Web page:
electromagnetic pulse reflected from an object betrays that object's position
to a receiver - into a practical means of air defence. Following experimental
work at Orfordness and Bawdsey in Suffolk, radar developed through the initial
Home Chain, to Chain Home Low (CHL) stations, which filled gaps in low-looking
cover left by the original technology. Both were designed for raid reporting,
passing information to a central operations room which in turn directed
fighters to intercept enemy aircraft. This system was vital in the Battle of
Britain. Radar was then adapted during the Blitz of 1940-1 to incorporate a
system of Ground Controlled Interception (GCI) by which night fighters were
controlled directly rather than via a central operations room. A further
addition in 1941 was Coast Defence/Chain Home Low (CD/CHL), a low-cover
coastal radar designed to detect surface shipping. Originally manned by the
Army, these coastal sites were ultimately handed over to the RAF, thereby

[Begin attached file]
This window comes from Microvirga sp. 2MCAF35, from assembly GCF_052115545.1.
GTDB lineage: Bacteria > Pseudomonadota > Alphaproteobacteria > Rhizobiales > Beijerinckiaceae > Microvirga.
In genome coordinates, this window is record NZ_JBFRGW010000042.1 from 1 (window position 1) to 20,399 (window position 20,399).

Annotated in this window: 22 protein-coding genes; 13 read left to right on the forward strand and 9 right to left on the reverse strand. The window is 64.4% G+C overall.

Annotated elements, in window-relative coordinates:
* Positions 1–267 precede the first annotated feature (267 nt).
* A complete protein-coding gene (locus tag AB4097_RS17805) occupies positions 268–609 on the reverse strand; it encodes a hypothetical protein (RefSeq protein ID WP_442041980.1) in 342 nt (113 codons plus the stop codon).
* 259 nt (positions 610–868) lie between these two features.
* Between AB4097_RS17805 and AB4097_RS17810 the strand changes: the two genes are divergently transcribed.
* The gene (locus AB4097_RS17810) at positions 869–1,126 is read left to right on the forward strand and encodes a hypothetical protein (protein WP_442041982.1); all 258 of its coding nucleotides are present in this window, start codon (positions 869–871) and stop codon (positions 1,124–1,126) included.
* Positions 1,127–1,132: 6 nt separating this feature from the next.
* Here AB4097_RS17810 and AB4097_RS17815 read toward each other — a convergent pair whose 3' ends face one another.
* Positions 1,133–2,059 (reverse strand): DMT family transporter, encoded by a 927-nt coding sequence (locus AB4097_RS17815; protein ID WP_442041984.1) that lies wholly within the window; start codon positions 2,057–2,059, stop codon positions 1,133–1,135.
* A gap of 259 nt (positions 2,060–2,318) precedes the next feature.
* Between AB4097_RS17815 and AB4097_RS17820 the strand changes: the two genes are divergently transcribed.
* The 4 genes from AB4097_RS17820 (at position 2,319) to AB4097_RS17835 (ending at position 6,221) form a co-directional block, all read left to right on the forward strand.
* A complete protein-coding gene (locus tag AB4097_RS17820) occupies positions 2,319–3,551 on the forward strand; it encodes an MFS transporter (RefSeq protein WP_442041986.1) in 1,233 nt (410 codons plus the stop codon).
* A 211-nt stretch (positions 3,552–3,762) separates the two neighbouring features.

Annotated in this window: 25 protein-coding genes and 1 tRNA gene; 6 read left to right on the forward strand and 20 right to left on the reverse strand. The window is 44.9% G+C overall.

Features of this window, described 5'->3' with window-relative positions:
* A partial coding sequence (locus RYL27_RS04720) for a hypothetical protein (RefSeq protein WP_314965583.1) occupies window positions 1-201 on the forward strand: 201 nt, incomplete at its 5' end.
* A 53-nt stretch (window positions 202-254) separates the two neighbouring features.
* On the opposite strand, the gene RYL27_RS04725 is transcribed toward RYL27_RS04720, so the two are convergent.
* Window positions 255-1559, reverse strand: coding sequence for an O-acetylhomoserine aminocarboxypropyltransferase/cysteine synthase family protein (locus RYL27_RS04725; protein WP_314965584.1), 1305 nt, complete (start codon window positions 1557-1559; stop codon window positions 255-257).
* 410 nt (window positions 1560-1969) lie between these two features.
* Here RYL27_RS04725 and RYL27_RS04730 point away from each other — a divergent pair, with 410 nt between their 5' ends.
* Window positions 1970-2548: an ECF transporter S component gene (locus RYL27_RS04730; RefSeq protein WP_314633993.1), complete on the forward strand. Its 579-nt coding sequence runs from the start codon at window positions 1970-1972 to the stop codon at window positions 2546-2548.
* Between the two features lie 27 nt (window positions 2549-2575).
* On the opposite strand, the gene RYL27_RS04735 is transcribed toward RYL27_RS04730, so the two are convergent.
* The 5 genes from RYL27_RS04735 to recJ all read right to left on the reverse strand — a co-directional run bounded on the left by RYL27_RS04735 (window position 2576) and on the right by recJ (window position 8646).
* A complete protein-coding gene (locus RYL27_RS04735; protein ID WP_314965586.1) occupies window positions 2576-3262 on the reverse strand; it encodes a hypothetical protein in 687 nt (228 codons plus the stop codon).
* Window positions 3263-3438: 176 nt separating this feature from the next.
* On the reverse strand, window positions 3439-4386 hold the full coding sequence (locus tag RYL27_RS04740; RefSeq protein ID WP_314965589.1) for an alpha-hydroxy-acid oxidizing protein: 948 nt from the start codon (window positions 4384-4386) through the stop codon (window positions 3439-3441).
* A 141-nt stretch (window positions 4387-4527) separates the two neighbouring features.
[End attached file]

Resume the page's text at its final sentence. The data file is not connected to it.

unifying the low cover chain. At this time many stations were converted to new
and more powerful equipment, known as Chain Home Extra Low (CHEL). Finally, in
1943 Fighter Direction radar was developed to aid Fighter Command in their
offensive sweeps over occupied Europe. Many radar stations were reused during
the Cold War period for Rotor, a later development of wartime radar.
A national survey of radar stations has identified some 242 sites at 200
separate locations - some quite extensive - occupied by radar reporting and
control functions during World War II. Thirty-six of these are CHEL sites,
some 60% of which survive in some form, though only six are complete or near
complete. All of these complete or near complete examples represent
developments of earlier radar stations, involving the adaptation of existing
CHEL sites with significant surviving remains representing the site's primary
function are considered to be of national importance.

The radar station 600m east of Bent Rigg Farm survives well. Significant
evidence of both the radar complex and the administrative and domestic
elements will be preserved. The latter are a particularly unusual survival
and hence worthy of protection.

Source: Historic England


Books and journals
Newman, M, Kenyon, K, Bent Rigg Radar Station:Standing building survey, (2000)

Source: Historic England